We're a little biased, but the talent pool around Fargo is tremendous. Within 100 miles there are a lot of colleges. We run a very strong intern program -- that's not real expensive -- to augment our workforce.
Lighthouse1, with about 100 employees between Fargo and Minneapolis, provides software-as-a-service for managing health care reimbursement accounts for consumers and small businesses.
Microsoft's presence makes recruiting easier for us. If you hire someone, maybe their spouse wants to work in a big company, or maybe someone wants to leave a big business for a smaller shop.
People right out of school can afford to live better here, maybe buy a house earlier and spend time on a lake. The Fargo-Moorhead economic development council is very aggressive in technology. And the state has done a good job reinvesting dollars from the economic boom in energy and agriculture in the tech corridor.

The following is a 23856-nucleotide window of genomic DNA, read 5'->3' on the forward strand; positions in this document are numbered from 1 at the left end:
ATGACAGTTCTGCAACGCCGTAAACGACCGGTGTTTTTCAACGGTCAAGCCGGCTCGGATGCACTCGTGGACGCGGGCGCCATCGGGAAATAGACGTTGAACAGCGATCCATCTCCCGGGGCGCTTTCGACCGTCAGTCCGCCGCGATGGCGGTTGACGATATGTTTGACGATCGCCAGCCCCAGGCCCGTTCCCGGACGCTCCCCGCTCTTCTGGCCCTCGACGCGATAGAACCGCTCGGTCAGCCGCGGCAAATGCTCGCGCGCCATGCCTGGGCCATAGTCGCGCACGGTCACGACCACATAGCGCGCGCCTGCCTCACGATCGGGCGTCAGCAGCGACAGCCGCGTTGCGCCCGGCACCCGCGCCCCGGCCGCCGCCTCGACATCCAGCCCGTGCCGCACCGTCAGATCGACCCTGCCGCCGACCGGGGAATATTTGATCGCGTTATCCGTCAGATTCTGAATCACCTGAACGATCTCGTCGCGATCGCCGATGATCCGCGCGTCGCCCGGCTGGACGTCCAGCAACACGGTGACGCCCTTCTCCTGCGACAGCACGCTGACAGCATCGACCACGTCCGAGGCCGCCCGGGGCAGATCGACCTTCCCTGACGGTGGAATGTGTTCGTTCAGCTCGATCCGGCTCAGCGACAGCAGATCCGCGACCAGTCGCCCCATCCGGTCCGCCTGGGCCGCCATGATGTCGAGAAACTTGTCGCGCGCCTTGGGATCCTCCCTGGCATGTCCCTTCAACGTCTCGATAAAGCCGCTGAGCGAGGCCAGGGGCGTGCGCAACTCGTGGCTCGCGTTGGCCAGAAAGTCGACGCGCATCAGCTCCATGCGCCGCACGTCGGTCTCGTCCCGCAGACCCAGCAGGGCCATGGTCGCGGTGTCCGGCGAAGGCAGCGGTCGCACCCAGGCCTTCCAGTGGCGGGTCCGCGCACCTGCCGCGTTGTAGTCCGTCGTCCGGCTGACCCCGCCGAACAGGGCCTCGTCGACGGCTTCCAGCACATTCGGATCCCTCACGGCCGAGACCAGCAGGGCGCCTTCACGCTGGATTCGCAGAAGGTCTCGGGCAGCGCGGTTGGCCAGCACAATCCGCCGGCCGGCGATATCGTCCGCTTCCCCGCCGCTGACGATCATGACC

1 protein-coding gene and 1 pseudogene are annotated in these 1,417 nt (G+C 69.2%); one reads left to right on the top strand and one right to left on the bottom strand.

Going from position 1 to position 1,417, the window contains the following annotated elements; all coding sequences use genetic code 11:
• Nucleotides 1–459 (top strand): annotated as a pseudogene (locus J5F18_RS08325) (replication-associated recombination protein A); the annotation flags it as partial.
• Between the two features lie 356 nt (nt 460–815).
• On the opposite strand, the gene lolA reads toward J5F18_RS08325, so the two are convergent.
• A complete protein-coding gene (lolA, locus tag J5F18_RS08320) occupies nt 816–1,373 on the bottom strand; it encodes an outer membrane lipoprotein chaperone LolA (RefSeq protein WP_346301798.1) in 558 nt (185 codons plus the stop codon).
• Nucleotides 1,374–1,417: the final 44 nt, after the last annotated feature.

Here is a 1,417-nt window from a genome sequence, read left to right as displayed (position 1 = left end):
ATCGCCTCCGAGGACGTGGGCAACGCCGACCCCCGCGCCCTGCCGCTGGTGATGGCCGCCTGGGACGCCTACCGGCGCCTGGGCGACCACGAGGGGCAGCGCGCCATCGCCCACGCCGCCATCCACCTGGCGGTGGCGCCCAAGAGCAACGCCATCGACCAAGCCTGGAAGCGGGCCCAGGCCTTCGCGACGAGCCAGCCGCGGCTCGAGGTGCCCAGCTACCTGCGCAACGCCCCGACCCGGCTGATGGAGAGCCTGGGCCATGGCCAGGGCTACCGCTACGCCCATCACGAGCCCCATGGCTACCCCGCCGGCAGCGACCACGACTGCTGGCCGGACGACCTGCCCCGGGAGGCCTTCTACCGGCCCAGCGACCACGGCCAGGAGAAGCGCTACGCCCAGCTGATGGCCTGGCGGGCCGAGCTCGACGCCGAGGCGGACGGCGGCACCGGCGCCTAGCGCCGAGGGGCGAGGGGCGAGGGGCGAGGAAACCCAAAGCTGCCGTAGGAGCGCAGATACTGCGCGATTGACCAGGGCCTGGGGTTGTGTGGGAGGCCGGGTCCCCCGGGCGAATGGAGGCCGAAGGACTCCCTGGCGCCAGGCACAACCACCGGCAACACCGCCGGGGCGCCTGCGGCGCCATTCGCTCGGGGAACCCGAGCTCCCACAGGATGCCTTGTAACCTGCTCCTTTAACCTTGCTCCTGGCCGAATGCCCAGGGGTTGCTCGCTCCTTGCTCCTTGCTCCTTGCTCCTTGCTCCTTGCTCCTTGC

There are jobs -- agriculture stayed strong throughout the recession, and North Dakota is one of only two states not running a significant budget deficit.
There are a lot of locally owned storefronts and restaurants and longtime, family-owned businesses. I think that means there's a bit of a different horizon on how to make money and succeed here, compared to venture capital scenarios elsewhere. People may be a bit more patient and focused long term. Doug Burgum, who sold Fargo-based Great Plains Software to Microsoft years ago, now runs Arthur Ventures, a local VC firm. -Barbara Darrow
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